If you've been keeping up with the latest food and diet trends, you’ve most likely heard the buzz about gluten-free eating. In the last five years there’s been an explosion of gluten-free articles in the media and gluten-free products in the marketplace.
British Columbia’s Silver Hills Bakery has gotten on the bandwagon by introducing two bread products: gluten-free Mack’s Flax and Chia Chia.
“Finding healthy, gluten-free products proved to be a challenge [for consumers], so it was a natural fit that we wanted to help inspire healthier living for all dietary needs,” says Brad Brousson, co-founder of Silver Hills Bakery and vice-president of sales and distribution. “They’re the only 100 per cent organic, vegan, whole food gluten-free breads out there.”
Gluten is one of several proteins naturally present in wheat, rye and barley. While obvious sources are bread products, pastas and most breakfast cereals, gluten may also be found in salad dressings, sauces (including soy sauce), seasonings; soups, prepared meats, candy, flavoured coffees and teas, and corn- and rice-based cold cereals.
Although eating gluten isn’t an issue for many of us, others truly suffer. According to Dr. Scott Whittaker, a gastroenterologist at St. Paul’s Hospital and professor in the Department of Medicine at the University of British Columbia, a small percentage of the population have the genetically-determined illness, celiac disease (CD), and another segment of the public -- a larger group -- have a more broadly defined condition called gluten intolerance or gluten sensitivity.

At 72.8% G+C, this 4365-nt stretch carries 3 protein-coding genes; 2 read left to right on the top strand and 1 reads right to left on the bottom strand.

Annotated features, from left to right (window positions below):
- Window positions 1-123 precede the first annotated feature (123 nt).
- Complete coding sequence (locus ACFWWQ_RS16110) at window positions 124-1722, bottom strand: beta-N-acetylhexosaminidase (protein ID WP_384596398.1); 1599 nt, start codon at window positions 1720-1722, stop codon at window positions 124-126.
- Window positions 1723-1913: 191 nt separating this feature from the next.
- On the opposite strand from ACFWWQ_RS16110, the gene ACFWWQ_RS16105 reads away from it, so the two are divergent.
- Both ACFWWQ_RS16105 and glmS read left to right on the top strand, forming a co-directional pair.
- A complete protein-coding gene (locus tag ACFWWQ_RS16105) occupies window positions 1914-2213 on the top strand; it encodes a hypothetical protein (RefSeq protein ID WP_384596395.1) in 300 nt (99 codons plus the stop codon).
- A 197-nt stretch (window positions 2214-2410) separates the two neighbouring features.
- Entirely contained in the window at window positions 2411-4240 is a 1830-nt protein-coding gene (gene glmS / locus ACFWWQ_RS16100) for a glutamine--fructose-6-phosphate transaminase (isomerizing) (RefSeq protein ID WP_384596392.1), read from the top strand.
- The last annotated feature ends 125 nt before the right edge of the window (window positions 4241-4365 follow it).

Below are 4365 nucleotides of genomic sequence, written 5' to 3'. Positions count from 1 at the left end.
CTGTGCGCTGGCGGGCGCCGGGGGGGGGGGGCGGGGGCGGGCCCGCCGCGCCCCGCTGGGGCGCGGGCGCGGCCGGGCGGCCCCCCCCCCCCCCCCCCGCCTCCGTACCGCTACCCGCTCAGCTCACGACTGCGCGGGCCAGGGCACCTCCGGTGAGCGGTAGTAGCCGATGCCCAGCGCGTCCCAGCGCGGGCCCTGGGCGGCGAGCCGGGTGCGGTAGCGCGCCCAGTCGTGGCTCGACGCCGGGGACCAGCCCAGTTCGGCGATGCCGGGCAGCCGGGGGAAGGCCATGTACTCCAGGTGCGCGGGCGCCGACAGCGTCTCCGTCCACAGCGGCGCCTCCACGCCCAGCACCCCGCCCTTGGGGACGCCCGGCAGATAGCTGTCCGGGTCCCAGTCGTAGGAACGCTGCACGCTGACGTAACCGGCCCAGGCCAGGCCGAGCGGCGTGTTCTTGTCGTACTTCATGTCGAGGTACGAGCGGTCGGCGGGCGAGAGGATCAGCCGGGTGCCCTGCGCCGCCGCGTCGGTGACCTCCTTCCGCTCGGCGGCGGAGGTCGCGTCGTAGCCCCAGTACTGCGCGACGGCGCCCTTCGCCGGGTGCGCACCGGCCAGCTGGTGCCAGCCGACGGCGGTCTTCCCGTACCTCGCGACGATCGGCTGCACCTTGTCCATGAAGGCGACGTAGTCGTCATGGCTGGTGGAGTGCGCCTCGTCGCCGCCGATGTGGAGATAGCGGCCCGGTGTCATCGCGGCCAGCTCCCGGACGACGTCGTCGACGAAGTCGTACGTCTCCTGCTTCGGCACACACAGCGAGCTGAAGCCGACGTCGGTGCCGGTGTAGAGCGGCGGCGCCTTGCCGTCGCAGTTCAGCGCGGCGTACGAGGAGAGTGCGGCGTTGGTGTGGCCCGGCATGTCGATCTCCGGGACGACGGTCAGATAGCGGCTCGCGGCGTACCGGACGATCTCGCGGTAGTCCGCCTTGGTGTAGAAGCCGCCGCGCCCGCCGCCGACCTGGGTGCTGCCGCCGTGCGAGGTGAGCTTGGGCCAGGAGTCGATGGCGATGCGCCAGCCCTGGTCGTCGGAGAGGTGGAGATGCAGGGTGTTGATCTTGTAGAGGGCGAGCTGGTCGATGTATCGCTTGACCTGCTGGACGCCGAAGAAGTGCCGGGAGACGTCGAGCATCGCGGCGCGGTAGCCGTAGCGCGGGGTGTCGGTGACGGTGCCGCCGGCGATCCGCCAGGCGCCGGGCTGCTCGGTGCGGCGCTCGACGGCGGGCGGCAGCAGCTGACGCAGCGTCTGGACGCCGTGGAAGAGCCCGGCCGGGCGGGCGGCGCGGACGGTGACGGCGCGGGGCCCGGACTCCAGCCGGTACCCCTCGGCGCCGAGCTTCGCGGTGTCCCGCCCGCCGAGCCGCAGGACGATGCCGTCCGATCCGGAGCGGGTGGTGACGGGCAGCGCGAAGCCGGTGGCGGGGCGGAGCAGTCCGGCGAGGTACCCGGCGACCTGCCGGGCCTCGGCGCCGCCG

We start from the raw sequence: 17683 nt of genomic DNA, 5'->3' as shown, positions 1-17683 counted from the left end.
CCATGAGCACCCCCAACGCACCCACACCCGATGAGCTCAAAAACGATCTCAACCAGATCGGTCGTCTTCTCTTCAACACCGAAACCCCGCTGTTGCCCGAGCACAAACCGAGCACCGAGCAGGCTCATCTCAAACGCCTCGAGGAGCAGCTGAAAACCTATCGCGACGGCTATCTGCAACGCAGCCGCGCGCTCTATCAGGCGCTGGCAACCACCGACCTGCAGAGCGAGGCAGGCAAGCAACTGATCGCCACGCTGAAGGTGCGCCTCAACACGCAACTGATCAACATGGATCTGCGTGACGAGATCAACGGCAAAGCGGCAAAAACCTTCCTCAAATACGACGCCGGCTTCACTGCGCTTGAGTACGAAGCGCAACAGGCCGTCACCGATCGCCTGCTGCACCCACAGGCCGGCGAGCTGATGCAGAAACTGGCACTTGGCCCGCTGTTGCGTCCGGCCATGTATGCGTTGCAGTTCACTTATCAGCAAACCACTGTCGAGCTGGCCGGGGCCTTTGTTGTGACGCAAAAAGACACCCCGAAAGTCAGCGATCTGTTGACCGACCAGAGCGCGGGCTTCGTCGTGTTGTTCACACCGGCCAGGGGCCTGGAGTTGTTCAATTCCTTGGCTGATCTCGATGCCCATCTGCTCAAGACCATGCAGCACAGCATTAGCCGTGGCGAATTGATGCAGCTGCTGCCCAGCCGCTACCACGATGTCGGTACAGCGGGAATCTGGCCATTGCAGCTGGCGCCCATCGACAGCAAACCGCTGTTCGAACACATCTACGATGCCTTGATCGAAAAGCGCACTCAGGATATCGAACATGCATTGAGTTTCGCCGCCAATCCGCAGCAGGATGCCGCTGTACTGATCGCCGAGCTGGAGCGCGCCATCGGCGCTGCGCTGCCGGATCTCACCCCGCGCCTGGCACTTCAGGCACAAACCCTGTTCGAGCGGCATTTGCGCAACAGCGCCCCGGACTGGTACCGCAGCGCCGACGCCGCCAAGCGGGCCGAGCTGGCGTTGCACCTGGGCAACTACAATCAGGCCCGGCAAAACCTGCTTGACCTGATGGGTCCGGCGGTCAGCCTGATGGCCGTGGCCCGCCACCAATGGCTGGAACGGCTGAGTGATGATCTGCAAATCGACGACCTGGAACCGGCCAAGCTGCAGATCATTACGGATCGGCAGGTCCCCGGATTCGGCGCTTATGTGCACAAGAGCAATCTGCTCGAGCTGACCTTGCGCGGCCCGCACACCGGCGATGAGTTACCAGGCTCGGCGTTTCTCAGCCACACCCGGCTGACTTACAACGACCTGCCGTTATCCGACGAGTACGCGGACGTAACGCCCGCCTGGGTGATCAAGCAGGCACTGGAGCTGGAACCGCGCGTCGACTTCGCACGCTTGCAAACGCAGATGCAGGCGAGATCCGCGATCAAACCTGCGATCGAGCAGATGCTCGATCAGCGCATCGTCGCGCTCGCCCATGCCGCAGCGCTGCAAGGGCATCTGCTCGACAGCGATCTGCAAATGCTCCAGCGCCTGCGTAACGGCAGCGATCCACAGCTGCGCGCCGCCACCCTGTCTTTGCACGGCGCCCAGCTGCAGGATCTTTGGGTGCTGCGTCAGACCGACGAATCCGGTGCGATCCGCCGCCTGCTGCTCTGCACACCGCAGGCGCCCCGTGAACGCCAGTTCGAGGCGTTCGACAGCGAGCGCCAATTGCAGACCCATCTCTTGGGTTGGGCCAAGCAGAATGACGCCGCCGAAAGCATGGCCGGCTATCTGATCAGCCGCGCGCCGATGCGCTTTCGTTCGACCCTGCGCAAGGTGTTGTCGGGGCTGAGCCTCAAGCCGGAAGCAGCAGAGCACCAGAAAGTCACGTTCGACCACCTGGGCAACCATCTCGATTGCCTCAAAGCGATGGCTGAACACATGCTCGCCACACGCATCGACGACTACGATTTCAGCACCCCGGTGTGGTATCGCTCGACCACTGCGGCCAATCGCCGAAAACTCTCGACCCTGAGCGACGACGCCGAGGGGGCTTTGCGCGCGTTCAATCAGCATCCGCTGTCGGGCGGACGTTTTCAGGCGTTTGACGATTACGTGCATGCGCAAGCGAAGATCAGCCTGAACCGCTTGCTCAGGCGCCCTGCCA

Whittaker explains that when an individual with CD consumes gluten, it triggers an immune response in the body that causes an inflammatory reaction in their small intestine. This in turn damages the small intestine lining. And since that lining is the direct pathway for nutrients to enter our bloodstream, proteins, fats, calcium, iron, other minerals and vitamins may not be properly absorbed.
“The degree to which people run into problems [with nutrient deficiencies] and experience symptoms depends upon the severity and duration of the inflammatory reaction in their small bowel,” said Whittaker. “And the thing that we’re learning, from doing more screening, is that the majority with CD don’t have the classic symptoms of diarrhea and steatorrhea (fat malabsorption).”
Instead, many individuals are coming into their doctors’ and dietitians’ offices with more vague symptoms such as unintentional weight loss, bloating, gastrointestinal discomfort, fatigue and iron deficiency -- symptoms that overlap with other conditions, namely irritable bowel syndrome, chronic fatigue or fibromyalgia. Some individuals may even have “silent celiac disease”: they have no or very subtle gastrointestinal symptoms despite the evidence of significant injury to their small intestine lining.